Once a week, he sits around a large table in a small room at Queen Elizabeth School with his siblings Zeina, 9, Janna, 10, Abdulwhab, 12, and Mohamed Alcheikh, 13. The children draw the new contours of their lives away from war, coloured pens in hand.
An unconventional Saskatoon program is helping six-year-old Syrian refugee Mahmud Alcheikh heal from the trauma of the Syrian civil war.
“They are full of energy and their creativity is increasing at every session. They’re becoming much more open,” said art therapist David Baudemont, who has been working with the Alcheikh kids since April.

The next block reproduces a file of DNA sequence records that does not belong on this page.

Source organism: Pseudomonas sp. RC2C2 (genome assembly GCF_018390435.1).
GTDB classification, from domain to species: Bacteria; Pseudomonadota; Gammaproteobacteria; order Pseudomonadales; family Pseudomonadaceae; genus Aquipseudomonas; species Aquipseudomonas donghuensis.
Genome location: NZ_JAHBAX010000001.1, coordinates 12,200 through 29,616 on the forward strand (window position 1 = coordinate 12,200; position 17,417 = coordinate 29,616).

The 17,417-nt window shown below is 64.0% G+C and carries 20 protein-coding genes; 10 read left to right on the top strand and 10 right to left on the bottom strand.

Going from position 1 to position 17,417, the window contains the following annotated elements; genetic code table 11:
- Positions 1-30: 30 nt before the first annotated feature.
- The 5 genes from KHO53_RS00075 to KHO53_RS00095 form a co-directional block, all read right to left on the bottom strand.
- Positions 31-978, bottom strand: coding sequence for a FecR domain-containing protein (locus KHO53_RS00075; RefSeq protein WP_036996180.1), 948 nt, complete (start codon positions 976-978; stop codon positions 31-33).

The family left the Syrian city of Deir ez-Zor in 2012 to Ar-Raqqah where they hid for a couple years. The family made it to Turkey in 2015 before coming to Saskatoon this September.
Baudemont said art therapy can help survivors of war to heal.
“If you are picturing your uncle who is still in Turkey, you’re going to be able to forget the pain of not having that uncle.”
He believes the Alcheikh children are particularly vulnerable.
“There were some signs in the drawings there was probably some trauma involved. So we’ve decided to work with the whole family,” he added. MORE HERE